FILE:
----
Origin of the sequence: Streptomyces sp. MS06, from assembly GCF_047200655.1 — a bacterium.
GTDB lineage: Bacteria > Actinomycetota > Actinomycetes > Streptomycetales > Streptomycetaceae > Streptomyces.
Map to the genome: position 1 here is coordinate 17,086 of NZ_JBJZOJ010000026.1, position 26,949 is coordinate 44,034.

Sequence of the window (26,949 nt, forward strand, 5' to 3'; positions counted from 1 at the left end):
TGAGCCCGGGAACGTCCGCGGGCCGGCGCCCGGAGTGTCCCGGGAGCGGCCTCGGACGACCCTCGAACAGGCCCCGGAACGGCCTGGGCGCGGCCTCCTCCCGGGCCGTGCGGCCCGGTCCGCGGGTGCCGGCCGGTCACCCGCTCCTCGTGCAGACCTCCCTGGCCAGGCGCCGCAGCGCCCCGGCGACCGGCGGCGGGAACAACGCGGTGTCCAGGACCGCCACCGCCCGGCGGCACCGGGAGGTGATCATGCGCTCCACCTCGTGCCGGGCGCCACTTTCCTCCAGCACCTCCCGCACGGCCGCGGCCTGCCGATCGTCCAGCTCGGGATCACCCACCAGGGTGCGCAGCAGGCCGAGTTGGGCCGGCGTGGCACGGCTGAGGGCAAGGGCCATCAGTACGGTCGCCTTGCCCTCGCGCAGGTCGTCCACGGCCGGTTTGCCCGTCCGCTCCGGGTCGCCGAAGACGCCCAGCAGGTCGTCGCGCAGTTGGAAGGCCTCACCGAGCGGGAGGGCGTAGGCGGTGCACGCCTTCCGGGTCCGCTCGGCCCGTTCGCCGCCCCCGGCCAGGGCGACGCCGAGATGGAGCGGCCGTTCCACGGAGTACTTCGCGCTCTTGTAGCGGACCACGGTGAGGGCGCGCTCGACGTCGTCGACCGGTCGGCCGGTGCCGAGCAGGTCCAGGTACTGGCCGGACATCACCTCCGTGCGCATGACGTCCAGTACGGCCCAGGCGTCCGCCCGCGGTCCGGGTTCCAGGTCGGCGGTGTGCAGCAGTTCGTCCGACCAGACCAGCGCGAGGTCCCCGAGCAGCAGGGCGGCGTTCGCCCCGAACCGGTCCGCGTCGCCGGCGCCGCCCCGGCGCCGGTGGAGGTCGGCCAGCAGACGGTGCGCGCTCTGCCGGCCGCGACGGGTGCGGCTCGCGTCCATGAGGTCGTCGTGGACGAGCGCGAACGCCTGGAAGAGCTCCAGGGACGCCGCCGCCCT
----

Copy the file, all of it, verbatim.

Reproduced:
Origin of the sequence: Streptomyces sp. MS06, from assembly GCF_047200655.1 — a bacterium.
GTDB lineage: Bacteria > Actinomycetota > Actinomycetes > Streptomycetales > Streptomycetaceae > Streptomyces.
Map to the genome: position 1 here is coordinate 17,086 of NZ_JBJZOJ010000026.1, position 26,949 is coordinate 44,034.

Sequence of the window (26,949 nt, forward strand, 5' to 3'; positions counted from 1 at the left end):
TGAGCCCGGGAACGTCCGCGGGCCGGCGCCCGGAGTGTCCCGGGAGCGGCCTCGGACGACCCTCGAACAGGCCCCGGAACGGCCTGGGCGCGGCCTCCTCCCGGGCCGTGCGGCCCGGTCCGCGGGTGCCGGCCGGTCACCCGCTCCTCGTGCAGACCTCCCTGGCCAGGCGCCGCAGCGCCCCGGCGACCGGCGGCGGGAACAACGCGGTGTCCAGGACCGCCACCGCCCGGCGGCACCGGGAGGTGATCATGCGCTCCACCTCGTGCCGGGCGCCACTTTCCTCCAGCACCTCCCGCACGGCCGCGGCCTGCCGATCGTCCAGCTCGGGATCACCCACCAGGGTGCGCAGCAGGCCGAGTTGGGCCGGCGTGGCACGGCTGAGGGCAAGGGCCATCAGTACGGTCGCCTTGCCCTCGCGCAGGTCGTCCACGGCCGGTTTGCCCGTCCGCTCCGGGTCGCCGAAGACGCCCAGCAGGTCGTCGCGCAGTTGGAAGGCCTCACCGAGCGGGAGGGCGTAGGCGGTGCACGCCTTCCGGGTCCGCTCGGCCCGTTCGCCGCCCCCGGCCAGGGCGACGCCGAGATGGAGCGGCCGTTCCACGGAGTACTTCGCGCTCTTGTAGCGGACCACGGTGAGGGCGCGCTCGACGTCGTCGACCGGTCGGCCGGTGCCGAGCAGGTCCAGGTACTGGCCGGACATCACCTCCGTGCGCATGACGTCCAGTACGGCCCAGGCGTCCGCCCGCGGTCCGGGTTCCAGGTCGGCGGTGTGCAGCAGTTCGTCCGACCAGACCAGCGCGAGGTCCCCGAGCAGCAGGGCGGCGTTCGCCCCGAACCGGTCCGCGTCGCCGGCGCCGCCCCGGCGCCGGTGGAGGTCGGCCAGCAGACGGTGCGCGCTCTGCCGGCCGCGACGGGTGCGGCTCGCGTCCATGAGGTCGTCGTGGACGAGCGCGAACGCCTGGAAGAGCTCCAGGGACGCCGCCGCCCT